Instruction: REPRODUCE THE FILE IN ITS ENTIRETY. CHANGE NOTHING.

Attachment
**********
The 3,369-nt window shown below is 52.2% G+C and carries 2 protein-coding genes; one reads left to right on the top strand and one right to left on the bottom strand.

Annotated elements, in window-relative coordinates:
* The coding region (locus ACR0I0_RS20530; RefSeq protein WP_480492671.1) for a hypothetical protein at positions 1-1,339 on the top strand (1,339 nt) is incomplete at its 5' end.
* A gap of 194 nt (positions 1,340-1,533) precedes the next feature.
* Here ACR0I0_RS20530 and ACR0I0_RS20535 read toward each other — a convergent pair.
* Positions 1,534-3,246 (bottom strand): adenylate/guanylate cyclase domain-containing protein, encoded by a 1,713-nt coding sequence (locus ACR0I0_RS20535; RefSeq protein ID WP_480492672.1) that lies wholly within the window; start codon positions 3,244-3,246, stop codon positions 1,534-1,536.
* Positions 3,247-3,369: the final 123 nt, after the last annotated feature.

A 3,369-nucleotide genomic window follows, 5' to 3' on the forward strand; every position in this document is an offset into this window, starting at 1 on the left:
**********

The 3,369-nt window shown below is 52.2% G+C and carries 2 protein-coding genes; one reads left to right on the top strand and one right to left on the bottom strand.

Annotated elements, in window-relative coordinates:
* The coding region (locus ACR0I0_RS20530; RefSeq protein WP_480492671.1) for a hypothetical protein at positions 1-1,339 on the top strand (1,339 nt) is incomplete at its 5' end.
* A gap of 194 nt (positions 1,340-1,533) precedes the next feature.
* Here ACR0I0_RS20530 and ACR0I0_RS20535 read toward each other — a convergent pair.
* Positions 1,534-3,246 (bottom strand): adenylate/guanylate cyclase domain-containing protein, encoded by a 1,713-nt coding sequence (locus ACR0I0_RS20535; RefSeq protein ID WP_480492672.1) that lies wholly within the window; start codon positions 3,244-3,246, stop codon positions 1,534-1,536.
* Positions 3,247-3,369: the final 123 nt, after the last annotated feature.

A 3,369-nucleotide genomic window follows, 5' to 3' on the forward strand; every position in this document is an offset into this window, starting at 1 on the left: